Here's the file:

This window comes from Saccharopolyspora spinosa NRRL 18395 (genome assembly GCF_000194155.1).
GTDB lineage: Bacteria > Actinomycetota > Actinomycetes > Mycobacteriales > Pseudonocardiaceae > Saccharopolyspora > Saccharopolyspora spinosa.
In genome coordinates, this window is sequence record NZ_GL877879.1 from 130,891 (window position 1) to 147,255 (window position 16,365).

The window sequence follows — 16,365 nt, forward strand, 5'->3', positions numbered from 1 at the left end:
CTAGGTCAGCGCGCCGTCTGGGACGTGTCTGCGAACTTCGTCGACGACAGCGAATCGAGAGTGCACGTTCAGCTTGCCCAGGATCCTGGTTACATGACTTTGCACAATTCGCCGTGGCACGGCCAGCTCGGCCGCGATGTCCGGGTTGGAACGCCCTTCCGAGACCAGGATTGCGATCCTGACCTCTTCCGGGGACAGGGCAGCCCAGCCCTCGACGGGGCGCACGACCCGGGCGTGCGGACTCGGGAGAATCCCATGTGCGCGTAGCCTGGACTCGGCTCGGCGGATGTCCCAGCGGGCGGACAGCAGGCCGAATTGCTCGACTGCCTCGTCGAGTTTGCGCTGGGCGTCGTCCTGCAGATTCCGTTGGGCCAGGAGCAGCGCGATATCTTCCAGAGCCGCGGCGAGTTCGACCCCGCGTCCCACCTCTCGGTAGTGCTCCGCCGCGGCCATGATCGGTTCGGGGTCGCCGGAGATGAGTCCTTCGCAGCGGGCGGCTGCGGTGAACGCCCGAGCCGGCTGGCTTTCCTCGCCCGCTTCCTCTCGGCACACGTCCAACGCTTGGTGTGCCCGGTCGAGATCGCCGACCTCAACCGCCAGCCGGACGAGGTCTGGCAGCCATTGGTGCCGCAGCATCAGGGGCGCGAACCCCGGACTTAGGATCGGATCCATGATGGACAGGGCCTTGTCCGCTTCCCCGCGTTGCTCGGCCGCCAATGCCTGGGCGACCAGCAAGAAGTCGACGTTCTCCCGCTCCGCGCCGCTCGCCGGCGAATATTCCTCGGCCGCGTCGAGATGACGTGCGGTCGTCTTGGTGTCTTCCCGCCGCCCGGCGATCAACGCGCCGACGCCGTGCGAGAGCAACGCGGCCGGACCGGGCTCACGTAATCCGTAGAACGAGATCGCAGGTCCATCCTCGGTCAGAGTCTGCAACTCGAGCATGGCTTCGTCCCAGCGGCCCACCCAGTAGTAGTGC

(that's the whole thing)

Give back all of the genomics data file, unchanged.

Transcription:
This window comes from Saccharopolyspora spinosa NRRL 18395 (genome assembly GCF_000194155.1).
GTDB lineage: Bacteria > Actinomycetota > Actinomycetes > Mycobacteriales > Pseudonocardiaceae > Saccharopolyspora > Saccharopolyspora spinosa.
In genome coordinates, this window is sequence record NZ_GL877879.1 from 130,891 (window position 1) to 147,255 (window position 16,365).

The window sequence follows — 16,365 nt, forward strand, 5'->3', positions numbered from 1 at the left end:
CTAGGTCAGCGCGCCGTCTGGGACGTGTCTGCGAACTTCGTCGACGACAGCGAATCGAGAGTGCACGTTCAGCTTGCCCAGGATCCTGGTTACATGACTTTGCACAATTCGCCGTGGCACGGCCAGCTCGGCCGCGATGTCCGGGTTGGAACGCCCTTCCGAGACCAGGATTGCGATCCTGACCTCTTCCGGGGACAGGGCAGCCCAGCCCTCGACGGGGCGCACGACCCGGGCGTGCGGACTCGGGAGAATCCCATGTGCGCGTAGCCTGGACTCGGCTCGGCGGATGTCCCAGCGGGCGGACAGCAGGCCGAATTGCTCGACTGCCTCGTCGAGTTTGCGCTGGGCGTCGTCCTGCAGATTCCGTTGGGCCAGGAGCAGCGCGATATCTTCCAGAGCCGCGGCGAGTTCGACCCCGCGTCCCACCTCTCGGTAGTGCTCCGCCGCGGCCATGATCGGTTCGGGGTCGCCGGAGATGAGTCCTTCGCAGCGGGCGGCTGCGGTGAACGCCCGAGCCGGCTGGCTTTCCTCGCCCGCTTCCTCTCGGCACACGTCCAACGCTTGGTGTGCCCGGTCGAGATCGCCGACCTCAACCGCCAGCCGGACGAGGTCTGGCAGCCATTGGTGCCGCAGCATCAGGGGCGCGAACCCCGGACTTAGGATCGGATCCATGATGGACAGGGCCTTGTCCGCTTCCCCGCGTTGCTCGGCCGCCAATGCCTGGGCGACCAGCAAGAAGTCGACGTTCTCCCGCTCCGCGCCGCTCGCCGGCGAATATTCCTCGGCCGCGTCGAGATGACGTGCGGTCGTCTTGGTGTCTTCCCGCCGCCCGGCGATCAACGCGCCGACGCCGTGCGAGAGCAACGCGGCCGGACCGGGCTCACGTAATCCGTAGAACGAGATCGCAGGTCCATCCTCGGTCAGAGTCTGCAACTCGAGCATGGCTTCGTCCCAGCGGCCCACCCAGTAGTAGTGC